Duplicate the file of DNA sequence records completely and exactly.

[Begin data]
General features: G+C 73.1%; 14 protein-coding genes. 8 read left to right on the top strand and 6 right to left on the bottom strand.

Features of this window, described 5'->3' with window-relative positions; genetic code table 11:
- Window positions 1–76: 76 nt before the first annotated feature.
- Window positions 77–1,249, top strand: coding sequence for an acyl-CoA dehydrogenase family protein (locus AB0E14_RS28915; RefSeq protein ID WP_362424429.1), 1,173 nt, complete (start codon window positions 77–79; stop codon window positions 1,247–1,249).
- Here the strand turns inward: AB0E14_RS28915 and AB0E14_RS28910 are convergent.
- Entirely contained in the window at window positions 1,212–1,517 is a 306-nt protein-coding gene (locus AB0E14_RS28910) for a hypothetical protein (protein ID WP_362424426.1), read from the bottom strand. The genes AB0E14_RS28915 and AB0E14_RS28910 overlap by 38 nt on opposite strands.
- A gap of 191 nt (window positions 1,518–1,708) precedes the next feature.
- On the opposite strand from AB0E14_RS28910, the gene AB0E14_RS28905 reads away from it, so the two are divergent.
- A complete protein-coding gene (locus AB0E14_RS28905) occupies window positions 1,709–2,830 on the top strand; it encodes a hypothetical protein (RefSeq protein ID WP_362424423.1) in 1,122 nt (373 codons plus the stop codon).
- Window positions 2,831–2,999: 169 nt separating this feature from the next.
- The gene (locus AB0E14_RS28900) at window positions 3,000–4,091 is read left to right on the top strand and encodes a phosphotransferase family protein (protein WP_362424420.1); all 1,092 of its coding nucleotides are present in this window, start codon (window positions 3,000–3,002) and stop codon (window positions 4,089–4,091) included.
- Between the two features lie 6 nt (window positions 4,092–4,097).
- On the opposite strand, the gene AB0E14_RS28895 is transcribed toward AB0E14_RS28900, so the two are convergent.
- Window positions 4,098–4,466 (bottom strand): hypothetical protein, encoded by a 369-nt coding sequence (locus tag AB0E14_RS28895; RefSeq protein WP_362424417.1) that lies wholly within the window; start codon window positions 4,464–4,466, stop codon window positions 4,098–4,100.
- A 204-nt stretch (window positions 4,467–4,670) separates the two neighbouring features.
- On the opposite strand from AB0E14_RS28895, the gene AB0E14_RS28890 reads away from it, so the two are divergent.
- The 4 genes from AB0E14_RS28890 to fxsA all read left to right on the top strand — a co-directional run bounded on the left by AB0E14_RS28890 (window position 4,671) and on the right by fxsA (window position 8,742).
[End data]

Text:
General features: G+C 73.1%; 14 protein-coding genes. 8 read left to right on the top strand and 6 right to left on the bottom strand.

Features of this window, described 5'->3' with window-relative positions; genetic code table 11:
- Window positions 1–76: 76 nt before the first annotated feature.
- Window positions 77–1,249, top strand: coding sequence for an acyl-CoA dehydrogenase family protein (locus AB0E14_RS28915; RefSeq protein ID WP_362424429.1), 1,173 nt, complete (start codon window positions 77–79; stop codon window positions 1,247–1,249).
- Here the strand turns inward: AB0E14_RS28915 and AB0E14_RS28910 are convergent.
- Entirely contained in the window at window positions 1,212–1,517 is a 306-nt protein-coding gene (locus AB0E14_RS28910) for a hypothetical protein (protein ID WP_362424426.1), read from the bottom strand. The genes AB0E14_RS28915 and AB0E14_RS28910 overlap by 38 nt on opposite strands.
- A gap of 191 nt (window positions 1,518–1,708) precedes the next feature.
- On the opposite strand from AB0E14_RS28910, the gene AB0E14_RS28905 reads away from it, so the two are divergent.
- A complete protein-coding gene (locus AB0E14_RS28905) occupies window positions 1,709–2,830 on the top strand; it encodes a hypothetical protein (RefSeq protein ID WP_362424423.1) in 1,122 nt (373 codons plus the stop codon).
- Window positions 2,831–2,999: 169 nt separating this feature from the next.
- The gene (locus AB0E14_RS28900) at window positions 3,000–4,091 is read left to right on the top strand and encodes a phosphotransferase family protein (protein WP_362424420.1); all 1,092 of its coding nucleotides are present in this window, start codon (window positions 3,000–3,002) and stop codon (window positions 4,089–4,091) included.
- Between the two features lie 6 nt (window positions 4,092–4,097).
- On the opposite strand, the gene AB0E14_RS28895 is transcribed toward AB0E14_RS28900, so the two are convergent.
- Window positions 4,098–4,466 (bottom strand): hypothetical protein, encoded by a 369-nt coding sequence (locus tag AB0E14_RS28895; RefSeq protein WP_362424417.1) that lies wholly within the window; start codon window positions 4,464–4,466, stop codon window positions 4,098–4,100.
- A 204-nt stretch (window positions 4,467–4,670) separates the two neighbouring features.
- On the opposite strand from AB0E14_RS28895, the gene AB0E14_RS28890 reads away from it, so the two are divergent.
- The 4 genes from AB0E14_RS28890 to fxsA all read left to right on the top strand — a co-directional run bounded on the left by AB0E14_RS28890 (window position 4,671) and on the right by fxsA (window position 8,742).